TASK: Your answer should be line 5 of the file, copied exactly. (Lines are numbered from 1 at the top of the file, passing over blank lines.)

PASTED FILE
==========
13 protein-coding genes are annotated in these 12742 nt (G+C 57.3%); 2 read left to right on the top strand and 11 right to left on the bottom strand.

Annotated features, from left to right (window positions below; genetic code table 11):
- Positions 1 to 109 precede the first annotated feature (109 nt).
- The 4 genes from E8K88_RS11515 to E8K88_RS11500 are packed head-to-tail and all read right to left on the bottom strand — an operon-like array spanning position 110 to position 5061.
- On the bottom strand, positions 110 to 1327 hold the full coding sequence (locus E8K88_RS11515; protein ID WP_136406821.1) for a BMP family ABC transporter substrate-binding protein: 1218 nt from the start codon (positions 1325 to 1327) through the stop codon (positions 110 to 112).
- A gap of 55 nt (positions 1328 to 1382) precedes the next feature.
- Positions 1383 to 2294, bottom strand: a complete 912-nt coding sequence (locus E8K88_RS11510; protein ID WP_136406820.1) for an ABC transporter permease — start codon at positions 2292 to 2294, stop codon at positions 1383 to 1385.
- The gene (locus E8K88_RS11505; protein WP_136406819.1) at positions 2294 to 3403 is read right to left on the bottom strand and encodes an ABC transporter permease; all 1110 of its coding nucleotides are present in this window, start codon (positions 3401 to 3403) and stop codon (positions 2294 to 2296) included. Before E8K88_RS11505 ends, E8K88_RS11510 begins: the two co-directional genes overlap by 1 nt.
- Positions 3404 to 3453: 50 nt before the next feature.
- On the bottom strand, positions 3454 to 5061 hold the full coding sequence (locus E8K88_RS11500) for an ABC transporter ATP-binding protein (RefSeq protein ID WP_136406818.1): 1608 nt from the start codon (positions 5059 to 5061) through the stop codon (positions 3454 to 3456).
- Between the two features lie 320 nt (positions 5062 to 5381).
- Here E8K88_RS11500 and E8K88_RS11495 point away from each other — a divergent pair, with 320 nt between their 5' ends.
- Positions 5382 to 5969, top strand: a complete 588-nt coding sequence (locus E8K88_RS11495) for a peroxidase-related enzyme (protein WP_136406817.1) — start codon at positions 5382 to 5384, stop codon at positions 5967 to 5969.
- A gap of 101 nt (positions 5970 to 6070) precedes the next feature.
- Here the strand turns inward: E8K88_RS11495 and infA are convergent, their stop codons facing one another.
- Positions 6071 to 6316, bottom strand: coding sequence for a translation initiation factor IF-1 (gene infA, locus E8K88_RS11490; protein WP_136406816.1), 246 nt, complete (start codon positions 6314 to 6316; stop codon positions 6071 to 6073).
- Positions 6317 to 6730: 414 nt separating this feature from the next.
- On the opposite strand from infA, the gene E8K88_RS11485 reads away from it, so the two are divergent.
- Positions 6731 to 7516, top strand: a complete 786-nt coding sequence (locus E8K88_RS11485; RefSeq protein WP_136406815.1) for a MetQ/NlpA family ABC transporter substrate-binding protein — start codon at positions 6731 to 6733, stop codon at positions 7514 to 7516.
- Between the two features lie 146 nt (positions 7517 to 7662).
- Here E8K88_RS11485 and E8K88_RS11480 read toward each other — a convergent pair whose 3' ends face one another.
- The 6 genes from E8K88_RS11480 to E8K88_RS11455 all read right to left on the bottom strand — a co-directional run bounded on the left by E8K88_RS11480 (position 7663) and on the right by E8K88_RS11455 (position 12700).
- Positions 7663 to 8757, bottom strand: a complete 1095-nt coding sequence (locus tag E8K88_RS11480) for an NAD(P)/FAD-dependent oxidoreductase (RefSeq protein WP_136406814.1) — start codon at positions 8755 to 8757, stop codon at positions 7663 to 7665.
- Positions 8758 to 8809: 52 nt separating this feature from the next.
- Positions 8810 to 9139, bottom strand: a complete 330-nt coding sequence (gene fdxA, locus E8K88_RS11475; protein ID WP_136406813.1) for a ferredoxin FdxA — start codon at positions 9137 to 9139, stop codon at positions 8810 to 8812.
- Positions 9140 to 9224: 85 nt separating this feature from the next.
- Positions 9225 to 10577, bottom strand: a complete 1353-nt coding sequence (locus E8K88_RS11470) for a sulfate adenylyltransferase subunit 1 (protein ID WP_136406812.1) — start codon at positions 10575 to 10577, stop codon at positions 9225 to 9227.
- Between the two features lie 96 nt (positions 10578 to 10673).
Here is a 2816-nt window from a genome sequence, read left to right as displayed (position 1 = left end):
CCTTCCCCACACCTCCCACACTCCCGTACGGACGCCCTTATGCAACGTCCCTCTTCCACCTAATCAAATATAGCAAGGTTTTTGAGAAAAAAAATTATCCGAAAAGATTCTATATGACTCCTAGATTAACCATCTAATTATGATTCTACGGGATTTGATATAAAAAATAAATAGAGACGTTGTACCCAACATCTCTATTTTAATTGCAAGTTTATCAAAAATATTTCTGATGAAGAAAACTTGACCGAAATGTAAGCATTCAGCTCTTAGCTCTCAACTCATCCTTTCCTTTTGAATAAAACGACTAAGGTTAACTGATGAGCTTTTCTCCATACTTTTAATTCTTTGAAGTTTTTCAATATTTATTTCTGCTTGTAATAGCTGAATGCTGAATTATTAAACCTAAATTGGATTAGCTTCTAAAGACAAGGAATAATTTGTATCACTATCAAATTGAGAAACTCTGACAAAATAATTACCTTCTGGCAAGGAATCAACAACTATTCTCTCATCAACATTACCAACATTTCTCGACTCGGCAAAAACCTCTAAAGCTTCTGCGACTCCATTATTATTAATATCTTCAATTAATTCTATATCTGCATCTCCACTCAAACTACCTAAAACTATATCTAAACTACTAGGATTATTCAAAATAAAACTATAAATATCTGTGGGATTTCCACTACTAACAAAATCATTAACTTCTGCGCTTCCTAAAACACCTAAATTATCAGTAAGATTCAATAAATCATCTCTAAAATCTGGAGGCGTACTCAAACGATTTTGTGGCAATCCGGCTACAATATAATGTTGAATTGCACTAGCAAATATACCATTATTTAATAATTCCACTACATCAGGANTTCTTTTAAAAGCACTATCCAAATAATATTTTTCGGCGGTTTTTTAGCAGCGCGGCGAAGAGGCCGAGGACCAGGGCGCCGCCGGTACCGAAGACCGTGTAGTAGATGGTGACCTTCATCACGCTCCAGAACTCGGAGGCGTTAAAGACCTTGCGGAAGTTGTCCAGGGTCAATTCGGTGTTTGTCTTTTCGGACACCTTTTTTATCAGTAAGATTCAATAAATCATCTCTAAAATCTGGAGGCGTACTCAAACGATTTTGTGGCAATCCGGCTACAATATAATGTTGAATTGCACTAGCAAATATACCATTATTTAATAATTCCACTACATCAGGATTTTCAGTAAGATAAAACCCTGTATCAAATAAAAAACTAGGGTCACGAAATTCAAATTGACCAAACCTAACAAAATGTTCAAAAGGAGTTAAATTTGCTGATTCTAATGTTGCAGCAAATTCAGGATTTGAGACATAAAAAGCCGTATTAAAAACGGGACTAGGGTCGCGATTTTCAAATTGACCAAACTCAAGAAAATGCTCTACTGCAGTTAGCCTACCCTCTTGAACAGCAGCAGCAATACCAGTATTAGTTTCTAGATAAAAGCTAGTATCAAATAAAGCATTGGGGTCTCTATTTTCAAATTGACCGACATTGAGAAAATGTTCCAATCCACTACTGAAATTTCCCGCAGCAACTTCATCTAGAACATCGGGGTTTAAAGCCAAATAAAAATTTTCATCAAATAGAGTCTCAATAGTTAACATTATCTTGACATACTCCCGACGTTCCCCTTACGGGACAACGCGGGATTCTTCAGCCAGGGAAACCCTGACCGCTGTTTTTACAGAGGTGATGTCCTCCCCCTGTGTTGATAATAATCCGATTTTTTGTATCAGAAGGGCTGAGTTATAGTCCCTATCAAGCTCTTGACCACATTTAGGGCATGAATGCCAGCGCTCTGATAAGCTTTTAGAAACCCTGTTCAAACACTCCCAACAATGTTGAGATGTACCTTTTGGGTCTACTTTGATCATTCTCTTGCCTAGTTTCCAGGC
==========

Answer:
- On the bottom strand, positions 110 to 1327 hold the full coding sequence (locus E8K88_RS11515; protein ID WP_136406821.1) for a BMP family ABC transporter substrate-binding protein: 1218 nt from the start codon (positions 1325 to 1327) through the stop codon (positions 110 to 112).